The Alcatraz Escape Chapter 3: Everything Must Go According to Plan


Hannah Barham

A plan must be extremely detailed and well planned out in order for it to succeed in escaping from Alcatraz. Everything has to be thought out. Every. Last. Detail. The schedule had to be thought of, the possible consequences of getting caught, and the fact that there were head counts at all hours of the day. That meant that the escape had to be done at night. But how do you escape a high-security prison with little access to materials? Well, Morris, Anglin, and West all concocted a brilliant scheme to use what they had. Remember how the prisoners all had some kind of work to do in the prison? Well, they used that to their advantage. Each escapee had some kind of access to materials in the prison, which they used to craft their own tools to break their cell apart to make their great escape. 

Sometime in December was when the first plans started to form. According to the FBI, (with the aid of Allen West, who was left behind from the escape.) the inmates came across an old saw blade, which sparked the idea of escaping. Using a motor from a vacuum cleaner, the prisoners made a drill that the prisoners used to drill holes next to the vents. With the holes, it would loosen up the wall around the vent, therefore that area of the wall would be removed. When concerning the idea of being heard by the guards, there was a period in Alcatraz called Happy Hour, where prisoners who were granted permission to use musical instruments would play their instruments in their cells. With the sound of the music playing, it would cover up the sound of the drills. So the prisoners chipped away at the wall for months, eventually forming a small crawl space leading to a utility corridor. They used this utility corridor as a makeshift workshop to manufacture their equipment. When they worked in the workshop, the inmates worked in shifts where one of them would look out for guards.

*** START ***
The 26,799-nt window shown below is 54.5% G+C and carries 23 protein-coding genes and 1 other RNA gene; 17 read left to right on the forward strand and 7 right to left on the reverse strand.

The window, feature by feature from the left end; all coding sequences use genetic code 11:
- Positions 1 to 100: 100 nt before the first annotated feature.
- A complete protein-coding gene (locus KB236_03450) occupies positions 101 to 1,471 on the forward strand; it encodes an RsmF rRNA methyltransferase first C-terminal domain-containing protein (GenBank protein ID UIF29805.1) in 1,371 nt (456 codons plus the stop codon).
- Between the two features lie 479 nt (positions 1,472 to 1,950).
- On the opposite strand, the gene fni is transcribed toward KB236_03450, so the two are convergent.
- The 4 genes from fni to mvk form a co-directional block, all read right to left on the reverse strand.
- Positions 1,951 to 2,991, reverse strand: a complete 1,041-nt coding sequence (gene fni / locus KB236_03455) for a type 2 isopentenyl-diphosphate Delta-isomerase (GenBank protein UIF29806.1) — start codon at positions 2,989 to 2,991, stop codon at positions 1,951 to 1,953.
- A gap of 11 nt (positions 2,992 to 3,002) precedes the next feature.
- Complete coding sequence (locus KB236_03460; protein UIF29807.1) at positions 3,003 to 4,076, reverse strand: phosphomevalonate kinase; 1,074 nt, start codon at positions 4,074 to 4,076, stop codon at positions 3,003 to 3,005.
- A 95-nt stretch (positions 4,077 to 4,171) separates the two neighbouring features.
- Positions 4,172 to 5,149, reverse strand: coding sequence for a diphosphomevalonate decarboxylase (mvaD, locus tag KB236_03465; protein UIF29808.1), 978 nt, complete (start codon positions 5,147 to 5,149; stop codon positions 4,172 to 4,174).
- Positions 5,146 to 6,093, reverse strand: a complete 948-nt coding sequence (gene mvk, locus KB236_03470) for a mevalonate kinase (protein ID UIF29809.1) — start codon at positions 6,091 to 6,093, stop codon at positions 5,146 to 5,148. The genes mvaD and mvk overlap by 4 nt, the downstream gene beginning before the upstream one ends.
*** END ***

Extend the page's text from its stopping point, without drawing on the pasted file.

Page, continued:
But by far the most genius part of the plan was the dummy heads. Using papier mache and hair from the prison barbershop, they manufactured fake heads to put in their beds to fool the guards that they were asleep. While making the dummy heads, they also made a makeshift raft with raincoats given out to them by the prison. Altogether, they used fifty raincoats and stitched them together using steam from the pipes. This was their escape from the bay to the mainland. On June 11, 1962, it was time for the inmates to put their plan into action and get out. For good.